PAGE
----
The Siege of Lille was a Second World War battle fought during the Battle of France. It took place from 28–31 May 1940 in the surroundings of the city of Lille, France during the Battle of France. It involved the remaining 40,000 men of the once-formidable French First Army in a delaying action against seven German divisions, including three armoured divisions, which were attempting to cut off and destroy the Allied armies at Dunkirk.
General Molinié and Colonel Aizier negotiate a surrender at midnight in honor of the defenders of Lille and its suburbs. Saturday, June 1 at the Grand Place French troops and some English surrendered arms to the Germans.
As a consequence of the continued French resistance, a number of Allied formations managed to escape to Dunkirk. Winston Churchill, writing in The Second World War described the French defence of Lille as '..for four critical days contained no less than seven German divisions which otherwise could have joined in the assaults on the Dunkirk perimeter. This was a splendid contribution to the escape of their more fortunate comrades and of the BEF.'
References[edit | edit source]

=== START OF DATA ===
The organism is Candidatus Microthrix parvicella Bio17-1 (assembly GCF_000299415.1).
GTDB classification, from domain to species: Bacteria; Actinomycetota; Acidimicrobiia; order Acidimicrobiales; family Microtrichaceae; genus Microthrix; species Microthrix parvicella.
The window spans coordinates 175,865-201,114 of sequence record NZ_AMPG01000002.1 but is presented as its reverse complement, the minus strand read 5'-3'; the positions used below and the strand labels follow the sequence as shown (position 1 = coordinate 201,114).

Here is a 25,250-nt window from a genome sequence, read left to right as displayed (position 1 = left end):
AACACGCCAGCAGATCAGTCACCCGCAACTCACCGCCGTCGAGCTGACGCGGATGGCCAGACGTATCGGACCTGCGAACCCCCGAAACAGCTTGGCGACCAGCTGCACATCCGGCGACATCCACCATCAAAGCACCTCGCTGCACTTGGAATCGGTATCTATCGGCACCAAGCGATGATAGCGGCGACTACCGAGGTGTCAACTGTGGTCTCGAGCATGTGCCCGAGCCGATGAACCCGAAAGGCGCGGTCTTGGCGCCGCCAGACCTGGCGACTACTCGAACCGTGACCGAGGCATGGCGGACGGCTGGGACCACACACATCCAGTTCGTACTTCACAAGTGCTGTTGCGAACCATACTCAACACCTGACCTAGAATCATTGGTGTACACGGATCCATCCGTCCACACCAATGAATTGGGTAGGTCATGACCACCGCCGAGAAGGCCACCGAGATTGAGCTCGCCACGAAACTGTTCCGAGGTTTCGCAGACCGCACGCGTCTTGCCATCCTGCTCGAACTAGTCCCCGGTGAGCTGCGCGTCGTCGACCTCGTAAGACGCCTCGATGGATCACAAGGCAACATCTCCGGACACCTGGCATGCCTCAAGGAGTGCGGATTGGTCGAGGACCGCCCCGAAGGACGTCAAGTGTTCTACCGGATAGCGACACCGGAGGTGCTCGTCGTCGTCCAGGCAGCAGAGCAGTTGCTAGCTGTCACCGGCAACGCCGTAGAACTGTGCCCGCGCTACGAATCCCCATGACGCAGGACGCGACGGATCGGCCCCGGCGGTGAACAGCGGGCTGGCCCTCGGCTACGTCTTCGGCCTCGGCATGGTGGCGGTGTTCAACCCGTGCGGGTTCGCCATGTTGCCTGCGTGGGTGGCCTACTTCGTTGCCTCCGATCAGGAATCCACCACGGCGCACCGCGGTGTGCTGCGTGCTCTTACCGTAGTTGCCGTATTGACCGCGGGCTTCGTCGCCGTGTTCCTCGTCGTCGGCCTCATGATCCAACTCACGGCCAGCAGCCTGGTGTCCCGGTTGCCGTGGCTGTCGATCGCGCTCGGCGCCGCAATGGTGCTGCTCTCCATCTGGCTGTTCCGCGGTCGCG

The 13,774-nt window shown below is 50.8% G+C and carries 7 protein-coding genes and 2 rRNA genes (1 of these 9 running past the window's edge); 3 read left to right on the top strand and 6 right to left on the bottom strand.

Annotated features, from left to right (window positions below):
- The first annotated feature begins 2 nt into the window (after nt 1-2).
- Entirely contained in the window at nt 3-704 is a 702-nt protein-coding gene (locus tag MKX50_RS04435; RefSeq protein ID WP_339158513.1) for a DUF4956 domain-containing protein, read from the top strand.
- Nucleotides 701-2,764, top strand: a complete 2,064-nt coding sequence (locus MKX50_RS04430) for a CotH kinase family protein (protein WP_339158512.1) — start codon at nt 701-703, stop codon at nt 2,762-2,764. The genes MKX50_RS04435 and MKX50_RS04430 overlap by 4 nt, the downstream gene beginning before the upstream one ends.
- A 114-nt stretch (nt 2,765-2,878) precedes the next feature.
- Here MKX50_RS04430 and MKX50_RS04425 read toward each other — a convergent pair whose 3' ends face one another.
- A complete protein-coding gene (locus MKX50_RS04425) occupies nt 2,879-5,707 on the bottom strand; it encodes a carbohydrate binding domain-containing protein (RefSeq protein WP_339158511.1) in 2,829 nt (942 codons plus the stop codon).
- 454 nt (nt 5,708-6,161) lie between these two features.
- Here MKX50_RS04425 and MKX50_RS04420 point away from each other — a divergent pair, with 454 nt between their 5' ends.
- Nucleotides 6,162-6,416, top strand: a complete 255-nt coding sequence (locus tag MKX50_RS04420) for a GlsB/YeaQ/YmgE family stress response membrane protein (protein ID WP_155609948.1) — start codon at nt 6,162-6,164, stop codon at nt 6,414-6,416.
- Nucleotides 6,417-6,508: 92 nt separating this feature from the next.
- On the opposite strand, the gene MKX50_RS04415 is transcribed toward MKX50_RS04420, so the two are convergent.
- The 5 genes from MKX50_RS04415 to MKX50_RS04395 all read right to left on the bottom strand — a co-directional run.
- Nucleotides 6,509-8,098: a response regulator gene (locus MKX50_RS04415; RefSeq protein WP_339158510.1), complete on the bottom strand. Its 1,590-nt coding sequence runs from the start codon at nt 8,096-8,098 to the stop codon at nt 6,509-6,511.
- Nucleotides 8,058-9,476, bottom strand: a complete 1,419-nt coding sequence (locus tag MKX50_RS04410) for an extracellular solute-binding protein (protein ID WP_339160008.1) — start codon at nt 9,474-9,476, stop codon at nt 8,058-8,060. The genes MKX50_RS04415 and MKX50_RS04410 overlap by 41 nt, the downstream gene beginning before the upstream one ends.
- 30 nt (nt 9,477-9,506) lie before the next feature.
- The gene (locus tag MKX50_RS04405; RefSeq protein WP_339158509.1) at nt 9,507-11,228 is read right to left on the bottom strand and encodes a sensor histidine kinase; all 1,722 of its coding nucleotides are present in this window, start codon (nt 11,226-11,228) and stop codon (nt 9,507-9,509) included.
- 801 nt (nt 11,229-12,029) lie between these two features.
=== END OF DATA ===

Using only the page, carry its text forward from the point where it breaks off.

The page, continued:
- Shirer (1969), p. 746. Shirer notes, "The remnants of the once formidable First Army, ... now under the command of General Molinié, held out around Lille until late on May 31, engaging seven German divisions, three of them panzer, and thus preventing them from joining the enemy assault on Dunkirk. This gallant stand helped the beleaguered Anglo-French forces around the port to hold out for an additional two to three days and thus save at least 100,000 more troops."
- "Battle of Lille (25–31 May 1940)". filefront.com. http://forums.filefront.com/fh2-suggestions/334853-re-map-suggestions-5.html. Retrieved 2008-08-20.
- Winston Churchill, The Second World War (book series), Volume II: Their Finest Hour, Reprint Society edition, 6th impression 1953, 94.
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